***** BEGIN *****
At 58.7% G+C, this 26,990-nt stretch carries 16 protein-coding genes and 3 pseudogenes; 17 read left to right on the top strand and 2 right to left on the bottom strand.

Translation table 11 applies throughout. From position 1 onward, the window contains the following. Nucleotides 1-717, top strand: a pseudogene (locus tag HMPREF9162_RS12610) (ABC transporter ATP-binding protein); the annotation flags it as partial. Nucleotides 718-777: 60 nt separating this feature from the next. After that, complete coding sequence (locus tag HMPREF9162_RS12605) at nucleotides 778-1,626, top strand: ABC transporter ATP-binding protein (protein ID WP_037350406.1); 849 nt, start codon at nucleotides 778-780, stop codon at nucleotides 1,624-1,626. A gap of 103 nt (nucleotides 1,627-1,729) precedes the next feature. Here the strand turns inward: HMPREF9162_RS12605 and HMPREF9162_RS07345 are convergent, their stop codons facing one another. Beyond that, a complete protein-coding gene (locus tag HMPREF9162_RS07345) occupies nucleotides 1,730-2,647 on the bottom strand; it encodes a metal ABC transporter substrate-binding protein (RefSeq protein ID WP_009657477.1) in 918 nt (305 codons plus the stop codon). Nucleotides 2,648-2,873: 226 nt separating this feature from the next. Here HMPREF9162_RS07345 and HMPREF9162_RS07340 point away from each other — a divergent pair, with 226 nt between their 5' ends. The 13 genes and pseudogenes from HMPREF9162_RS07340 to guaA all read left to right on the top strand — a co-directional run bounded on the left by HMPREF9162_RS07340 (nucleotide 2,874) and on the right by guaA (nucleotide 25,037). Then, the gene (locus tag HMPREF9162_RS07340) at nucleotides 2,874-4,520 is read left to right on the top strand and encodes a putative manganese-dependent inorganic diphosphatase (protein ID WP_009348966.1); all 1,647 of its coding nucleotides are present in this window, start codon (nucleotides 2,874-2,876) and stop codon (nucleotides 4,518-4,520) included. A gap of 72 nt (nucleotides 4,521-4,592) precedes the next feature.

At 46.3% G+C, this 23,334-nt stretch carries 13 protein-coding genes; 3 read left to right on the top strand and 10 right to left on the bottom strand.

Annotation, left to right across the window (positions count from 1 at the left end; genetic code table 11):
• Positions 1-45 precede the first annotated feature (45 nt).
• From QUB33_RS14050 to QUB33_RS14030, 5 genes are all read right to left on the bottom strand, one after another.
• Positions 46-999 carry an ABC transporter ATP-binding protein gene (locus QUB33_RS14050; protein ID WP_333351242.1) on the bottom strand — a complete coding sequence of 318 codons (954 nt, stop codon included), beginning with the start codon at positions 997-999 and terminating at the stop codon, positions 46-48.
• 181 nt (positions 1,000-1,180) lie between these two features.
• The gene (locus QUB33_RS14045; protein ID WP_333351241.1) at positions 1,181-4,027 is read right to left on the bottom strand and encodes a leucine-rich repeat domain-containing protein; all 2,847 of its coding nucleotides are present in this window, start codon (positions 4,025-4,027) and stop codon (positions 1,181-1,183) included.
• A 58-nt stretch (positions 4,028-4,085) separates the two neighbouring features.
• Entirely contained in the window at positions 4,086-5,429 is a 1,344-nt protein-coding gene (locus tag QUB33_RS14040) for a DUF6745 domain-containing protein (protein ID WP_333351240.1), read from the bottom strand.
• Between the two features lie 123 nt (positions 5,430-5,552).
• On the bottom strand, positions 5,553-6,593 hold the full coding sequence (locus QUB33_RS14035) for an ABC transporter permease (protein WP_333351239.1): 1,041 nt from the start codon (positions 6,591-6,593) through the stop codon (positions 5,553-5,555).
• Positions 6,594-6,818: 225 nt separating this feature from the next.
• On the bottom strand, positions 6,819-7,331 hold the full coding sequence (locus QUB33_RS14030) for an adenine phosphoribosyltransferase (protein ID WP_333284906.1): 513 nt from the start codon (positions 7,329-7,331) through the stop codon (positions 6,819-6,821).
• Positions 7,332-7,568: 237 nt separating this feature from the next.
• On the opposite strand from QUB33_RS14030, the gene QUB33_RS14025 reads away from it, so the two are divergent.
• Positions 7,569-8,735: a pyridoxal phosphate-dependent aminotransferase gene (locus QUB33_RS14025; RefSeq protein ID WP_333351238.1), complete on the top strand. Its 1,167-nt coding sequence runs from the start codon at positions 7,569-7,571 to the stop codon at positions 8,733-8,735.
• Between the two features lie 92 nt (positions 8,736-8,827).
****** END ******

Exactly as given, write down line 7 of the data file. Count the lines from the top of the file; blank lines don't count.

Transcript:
• Positions 46-999 carry an ABC transporter ATP-binding protein gene (locus QUB33_RS14050; protein ID WP_333351242.1) on the bottom strand — a complete coding sequence of 318 codons (954 nt, stop codon included), beginning with the start codon at positions 997-999 and terminating at the stop codon, positions 46-48.